Saturday, March 17, 2007

On Subject Matter

My reading choices are often (more often than I'd like to admit) driven by a book's subject matter. I've not read or put aside many probably high-quality books simply because I'm not interested in reading about the subject. War, slavery, and other other such things are not things I care to read about for the length of a novel. I tend to prefer a more personal, psychological fiction set in more common circumstances. But I've recently learned a lesson.

I have just finished reading Toni Morrison's Beloved. This book has been on my to-be-read list for ages but has continually been put aside. I should note that I was debating reading Catch-22 at the same time, but I put it aside for this book. I suppose I shouldn't have been shocked that Beloved was such an amazing book. A Nobel and a Pulitzer should stand for something. I just didn't expect to be so compelled to read, to be so interested in the story, the human drama, that the subject matter, or the setting really, was only secondary.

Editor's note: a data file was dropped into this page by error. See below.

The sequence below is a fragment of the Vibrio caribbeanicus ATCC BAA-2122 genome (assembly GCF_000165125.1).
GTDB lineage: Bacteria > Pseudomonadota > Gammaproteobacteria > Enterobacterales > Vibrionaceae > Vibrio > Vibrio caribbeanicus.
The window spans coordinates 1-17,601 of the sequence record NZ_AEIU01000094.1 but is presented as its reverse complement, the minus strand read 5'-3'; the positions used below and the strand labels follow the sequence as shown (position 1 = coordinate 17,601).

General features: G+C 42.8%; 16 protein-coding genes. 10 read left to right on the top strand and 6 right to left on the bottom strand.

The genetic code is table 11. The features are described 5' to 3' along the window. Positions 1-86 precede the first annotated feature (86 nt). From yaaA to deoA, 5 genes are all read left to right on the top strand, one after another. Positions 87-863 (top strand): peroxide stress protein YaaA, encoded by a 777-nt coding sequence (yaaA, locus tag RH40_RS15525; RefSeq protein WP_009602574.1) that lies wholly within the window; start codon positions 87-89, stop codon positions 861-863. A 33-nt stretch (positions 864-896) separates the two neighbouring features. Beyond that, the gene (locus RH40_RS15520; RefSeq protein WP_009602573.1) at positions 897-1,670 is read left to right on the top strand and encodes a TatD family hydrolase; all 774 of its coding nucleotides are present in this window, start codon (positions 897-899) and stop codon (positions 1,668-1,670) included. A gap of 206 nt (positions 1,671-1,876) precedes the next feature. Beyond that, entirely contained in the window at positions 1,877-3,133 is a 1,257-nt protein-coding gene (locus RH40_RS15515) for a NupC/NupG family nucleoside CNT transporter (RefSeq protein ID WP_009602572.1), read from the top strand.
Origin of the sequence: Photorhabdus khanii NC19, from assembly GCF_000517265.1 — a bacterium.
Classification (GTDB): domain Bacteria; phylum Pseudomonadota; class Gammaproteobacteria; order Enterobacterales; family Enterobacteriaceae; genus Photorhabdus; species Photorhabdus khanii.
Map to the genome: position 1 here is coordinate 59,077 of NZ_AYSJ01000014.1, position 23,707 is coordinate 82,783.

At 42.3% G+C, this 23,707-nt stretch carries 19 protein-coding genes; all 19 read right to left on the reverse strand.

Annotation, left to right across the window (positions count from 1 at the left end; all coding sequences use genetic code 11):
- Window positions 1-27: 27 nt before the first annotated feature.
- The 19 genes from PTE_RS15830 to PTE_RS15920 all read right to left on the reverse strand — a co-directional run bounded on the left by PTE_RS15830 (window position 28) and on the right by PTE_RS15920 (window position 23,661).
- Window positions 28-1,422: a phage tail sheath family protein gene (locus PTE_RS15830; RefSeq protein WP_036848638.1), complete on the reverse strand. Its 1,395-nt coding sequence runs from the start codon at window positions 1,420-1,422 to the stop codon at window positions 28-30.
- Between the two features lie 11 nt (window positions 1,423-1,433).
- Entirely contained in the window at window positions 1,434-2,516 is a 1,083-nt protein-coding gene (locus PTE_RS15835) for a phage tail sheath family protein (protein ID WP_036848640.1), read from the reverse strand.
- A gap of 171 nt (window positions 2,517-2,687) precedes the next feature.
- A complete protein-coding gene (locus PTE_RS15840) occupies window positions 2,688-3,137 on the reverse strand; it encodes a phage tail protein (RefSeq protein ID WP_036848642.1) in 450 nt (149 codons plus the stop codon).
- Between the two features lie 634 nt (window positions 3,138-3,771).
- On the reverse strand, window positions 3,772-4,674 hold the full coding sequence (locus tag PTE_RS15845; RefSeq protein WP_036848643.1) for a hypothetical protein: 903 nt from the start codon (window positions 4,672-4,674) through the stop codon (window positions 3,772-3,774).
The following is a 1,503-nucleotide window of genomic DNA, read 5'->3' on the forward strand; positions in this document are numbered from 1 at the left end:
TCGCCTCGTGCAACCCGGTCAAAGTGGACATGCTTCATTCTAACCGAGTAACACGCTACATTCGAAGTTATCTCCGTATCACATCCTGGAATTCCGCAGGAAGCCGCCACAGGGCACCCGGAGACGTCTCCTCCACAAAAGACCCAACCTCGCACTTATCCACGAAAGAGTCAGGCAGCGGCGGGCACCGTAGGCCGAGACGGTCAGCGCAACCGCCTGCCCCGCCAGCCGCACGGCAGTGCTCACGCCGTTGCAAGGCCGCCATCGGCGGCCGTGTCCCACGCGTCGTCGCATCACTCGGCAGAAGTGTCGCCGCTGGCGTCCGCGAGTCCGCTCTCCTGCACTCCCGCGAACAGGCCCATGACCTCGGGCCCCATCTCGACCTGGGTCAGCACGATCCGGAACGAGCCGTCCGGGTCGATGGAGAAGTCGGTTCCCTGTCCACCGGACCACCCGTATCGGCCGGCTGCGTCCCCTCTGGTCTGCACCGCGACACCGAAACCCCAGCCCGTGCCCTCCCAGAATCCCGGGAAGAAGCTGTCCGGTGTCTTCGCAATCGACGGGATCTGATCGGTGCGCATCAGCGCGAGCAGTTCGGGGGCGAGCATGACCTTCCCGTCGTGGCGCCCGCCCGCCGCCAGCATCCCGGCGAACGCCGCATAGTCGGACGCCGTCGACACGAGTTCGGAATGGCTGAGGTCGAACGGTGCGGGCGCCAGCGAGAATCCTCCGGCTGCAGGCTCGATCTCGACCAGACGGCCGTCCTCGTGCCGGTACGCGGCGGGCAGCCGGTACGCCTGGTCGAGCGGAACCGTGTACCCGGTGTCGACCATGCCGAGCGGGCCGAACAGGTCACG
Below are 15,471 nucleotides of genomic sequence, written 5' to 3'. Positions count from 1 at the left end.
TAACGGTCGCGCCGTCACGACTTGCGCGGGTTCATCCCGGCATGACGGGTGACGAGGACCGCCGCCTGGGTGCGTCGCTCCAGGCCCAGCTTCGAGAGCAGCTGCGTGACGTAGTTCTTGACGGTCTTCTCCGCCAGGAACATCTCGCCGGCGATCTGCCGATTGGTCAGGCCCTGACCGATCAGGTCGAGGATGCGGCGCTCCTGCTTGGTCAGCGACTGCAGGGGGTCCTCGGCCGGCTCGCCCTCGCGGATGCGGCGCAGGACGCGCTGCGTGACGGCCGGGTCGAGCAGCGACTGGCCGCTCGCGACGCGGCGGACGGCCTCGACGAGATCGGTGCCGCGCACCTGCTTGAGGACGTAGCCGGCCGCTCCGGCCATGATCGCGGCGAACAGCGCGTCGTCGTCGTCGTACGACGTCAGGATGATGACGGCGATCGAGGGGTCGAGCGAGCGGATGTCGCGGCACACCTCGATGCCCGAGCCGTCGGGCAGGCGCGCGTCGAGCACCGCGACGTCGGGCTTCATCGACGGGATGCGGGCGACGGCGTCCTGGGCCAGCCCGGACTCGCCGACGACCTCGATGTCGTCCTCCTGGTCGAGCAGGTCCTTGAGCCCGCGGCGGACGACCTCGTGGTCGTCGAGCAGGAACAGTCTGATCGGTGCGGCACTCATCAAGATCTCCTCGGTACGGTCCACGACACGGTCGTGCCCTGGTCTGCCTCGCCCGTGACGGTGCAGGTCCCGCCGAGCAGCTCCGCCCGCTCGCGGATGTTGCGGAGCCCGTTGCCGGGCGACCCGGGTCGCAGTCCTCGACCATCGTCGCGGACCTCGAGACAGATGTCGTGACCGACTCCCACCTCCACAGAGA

I am not one to be turned off by unpleasant material (I tend to enjoy a little misery), but yet I shied away from particular books because I thought I wouldn't enjoy reading about the subject. I've learned now that if a book is good, the ancillary information, be it setting or the particular time period or whatever, is second to the actual story being told. A good book is a good book, no matter the subject matter.

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